Everything was done with a rush. All the performers were very nervous, but in spite of their nervousness they were much more successful than upon the opening day. After a grand parade there were one or two races and then the rifle-shooting began. Lillian Smith, who shoots at moving glass balls, missed only twice in a succession of forty or fifty shots. When she had finished the Queen signaled to her to come to the box, whereupon Lillian Smith advanced and bowed, and the Queen bowed in return, nothing being said. Annie Oakley, who followed her was equally successful. She, too, was presented to the Queen. Both of the young women bowed, in a matter-of-fact way, and then walked off as if they were not at all overcome by the situation. The attack upon the coach greatly delighted the royal party. This and the attack upon the cabin was completed within ten minutes.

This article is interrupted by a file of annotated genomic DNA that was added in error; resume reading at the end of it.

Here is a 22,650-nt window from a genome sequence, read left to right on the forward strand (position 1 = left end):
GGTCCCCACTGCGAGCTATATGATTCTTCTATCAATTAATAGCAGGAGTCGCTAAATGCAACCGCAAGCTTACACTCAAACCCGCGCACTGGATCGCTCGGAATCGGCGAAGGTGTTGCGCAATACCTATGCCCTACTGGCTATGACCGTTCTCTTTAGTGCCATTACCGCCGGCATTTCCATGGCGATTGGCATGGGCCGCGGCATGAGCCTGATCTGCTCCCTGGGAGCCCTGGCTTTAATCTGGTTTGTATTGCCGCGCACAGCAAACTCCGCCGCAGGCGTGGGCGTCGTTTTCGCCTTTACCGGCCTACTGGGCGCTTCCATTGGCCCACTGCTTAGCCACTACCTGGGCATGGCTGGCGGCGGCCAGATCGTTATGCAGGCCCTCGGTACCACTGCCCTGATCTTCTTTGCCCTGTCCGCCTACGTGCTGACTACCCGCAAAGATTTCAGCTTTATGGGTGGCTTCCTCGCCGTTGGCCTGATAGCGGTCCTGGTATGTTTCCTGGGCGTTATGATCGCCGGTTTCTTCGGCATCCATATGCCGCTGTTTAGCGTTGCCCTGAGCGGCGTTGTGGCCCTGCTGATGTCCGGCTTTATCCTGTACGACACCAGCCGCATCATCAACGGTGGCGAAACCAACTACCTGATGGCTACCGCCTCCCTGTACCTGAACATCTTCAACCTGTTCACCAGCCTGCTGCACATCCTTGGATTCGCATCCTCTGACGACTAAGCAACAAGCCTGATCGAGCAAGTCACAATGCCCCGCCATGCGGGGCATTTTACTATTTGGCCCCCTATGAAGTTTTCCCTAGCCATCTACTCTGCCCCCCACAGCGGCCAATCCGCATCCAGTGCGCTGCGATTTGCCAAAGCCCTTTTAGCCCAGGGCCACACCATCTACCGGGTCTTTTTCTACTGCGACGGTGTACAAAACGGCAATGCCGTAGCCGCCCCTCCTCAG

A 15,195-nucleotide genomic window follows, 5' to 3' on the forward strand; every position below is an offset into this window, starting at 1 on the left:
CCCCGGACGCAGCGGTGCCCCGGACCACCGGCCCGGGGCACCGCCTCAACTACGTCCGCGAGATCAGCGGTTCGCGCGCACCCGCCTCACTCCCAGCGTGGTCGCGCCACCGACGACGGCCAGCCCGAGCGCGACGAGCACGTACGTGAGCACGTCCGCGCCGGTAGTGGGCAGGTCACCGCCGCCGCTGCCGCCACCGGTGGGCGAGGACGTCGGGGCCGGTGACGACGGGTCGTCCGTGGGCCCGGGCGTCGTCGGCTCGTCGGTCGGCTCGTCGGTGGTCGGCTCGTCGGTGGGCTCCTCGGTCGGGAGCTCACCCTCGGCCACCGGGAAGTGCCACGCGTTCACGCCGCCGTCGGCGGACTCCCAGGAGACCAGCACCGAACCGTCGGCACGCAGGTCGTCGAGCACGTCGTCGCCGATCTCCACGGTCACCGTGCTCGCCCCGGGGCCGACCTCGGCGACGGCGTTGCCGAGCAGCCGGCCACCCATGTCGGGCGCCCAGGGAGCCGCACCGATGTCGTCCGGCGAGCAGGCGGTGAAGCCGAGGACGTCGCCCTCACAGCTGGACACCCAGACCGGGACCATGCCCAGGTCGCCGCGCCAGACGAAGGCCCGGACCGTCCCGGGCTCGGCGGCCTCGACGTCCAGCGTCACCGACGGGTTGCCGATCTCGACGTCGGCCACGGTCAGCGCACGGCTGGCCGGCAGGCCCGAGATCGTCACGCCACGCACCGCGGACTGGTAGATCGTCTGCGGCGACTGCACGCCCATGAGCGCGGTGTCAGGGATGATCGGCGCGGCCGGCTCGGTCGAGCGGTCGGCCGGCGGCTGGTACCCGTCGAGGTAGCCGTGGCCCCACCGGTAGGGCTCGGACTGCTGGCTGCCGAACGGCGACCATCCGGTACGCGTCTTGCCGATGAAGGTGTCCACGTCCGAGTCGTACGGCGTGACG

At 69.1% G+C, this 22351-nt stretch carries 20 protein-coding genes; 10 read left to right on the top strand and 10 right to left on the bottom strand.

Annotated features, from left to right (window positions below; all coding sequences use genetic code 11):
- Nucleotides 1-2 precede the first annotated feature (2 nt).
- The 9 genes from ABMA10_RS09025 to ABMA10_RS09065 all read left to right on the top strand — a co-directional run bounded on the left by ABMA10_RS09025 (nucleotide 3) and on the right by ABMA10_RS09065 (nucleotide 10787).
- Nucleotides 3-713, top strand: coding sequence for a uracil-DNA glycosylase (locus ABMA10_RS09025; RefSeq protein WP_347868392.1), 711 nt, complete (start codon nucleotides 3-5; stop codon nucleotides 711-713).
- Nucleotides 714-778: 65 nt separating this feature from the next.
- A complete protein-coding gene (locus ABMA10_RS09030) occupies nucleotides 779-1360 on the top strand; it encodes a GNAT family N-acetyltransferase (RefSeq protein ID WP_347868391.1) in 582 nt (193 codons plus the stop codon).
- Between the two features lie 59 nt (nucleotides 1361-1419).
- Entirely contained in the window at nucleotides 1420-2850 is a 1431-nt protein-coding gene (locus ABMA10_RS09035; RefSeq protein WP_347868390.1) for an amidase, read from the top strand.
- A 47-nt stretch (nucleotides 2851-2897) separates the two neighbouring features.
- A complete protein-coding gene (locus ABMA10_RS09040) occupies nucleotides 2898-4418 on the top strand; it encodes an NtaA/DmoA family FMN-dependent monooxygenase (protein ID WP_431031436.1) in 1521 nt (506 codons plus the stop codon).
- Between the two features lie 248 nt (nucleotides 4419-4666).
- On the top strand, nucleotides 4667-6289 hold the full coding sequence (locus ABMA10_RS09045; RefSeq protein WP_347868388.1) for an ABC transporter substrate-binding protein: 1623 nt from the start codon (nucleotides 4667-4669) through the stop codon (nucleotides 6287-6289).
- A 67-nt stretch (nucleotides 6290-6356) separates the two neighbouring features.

THE WAR DANCE INTERESTS THE QUEEN.

The war dance interested the Queen more than any other feature of the performance. Several of the most distinguished chiefs of the party were stripped entirely naked except their breach-clouts. When the fervor of the dance reached its height their only covering, except what has just been mentioned, consisted of a coat of paint and of a few bracelets. Richmond, the orator, in a picturesque suit of buckskin and beadwork, with his long brown curls floating in the wind, stood just at the left of the Queen, outside of the box, and called out in a clear musical voice an explanation of every item of the limited bill. Occasionally the Queen would turn to him and ask him some question.

The attack on the cabin was the closing act in the performance, This was done with great spirit and dash. The cowboys and Indians excelled themselves in most reckless and daring riding. Buck Taylor, when the cavalcade swept down near the royal box, fairly threw his horse around into twenty or thirty positions inside of a minute. He fired his revolver from under the horse and exhibited such lightning like gymnastic ability as to draw forth a perfect yell of approval from the excitable Maj. Burke, who stood at the right of the royal box, inspiring the boys with his enthusiasm and fire.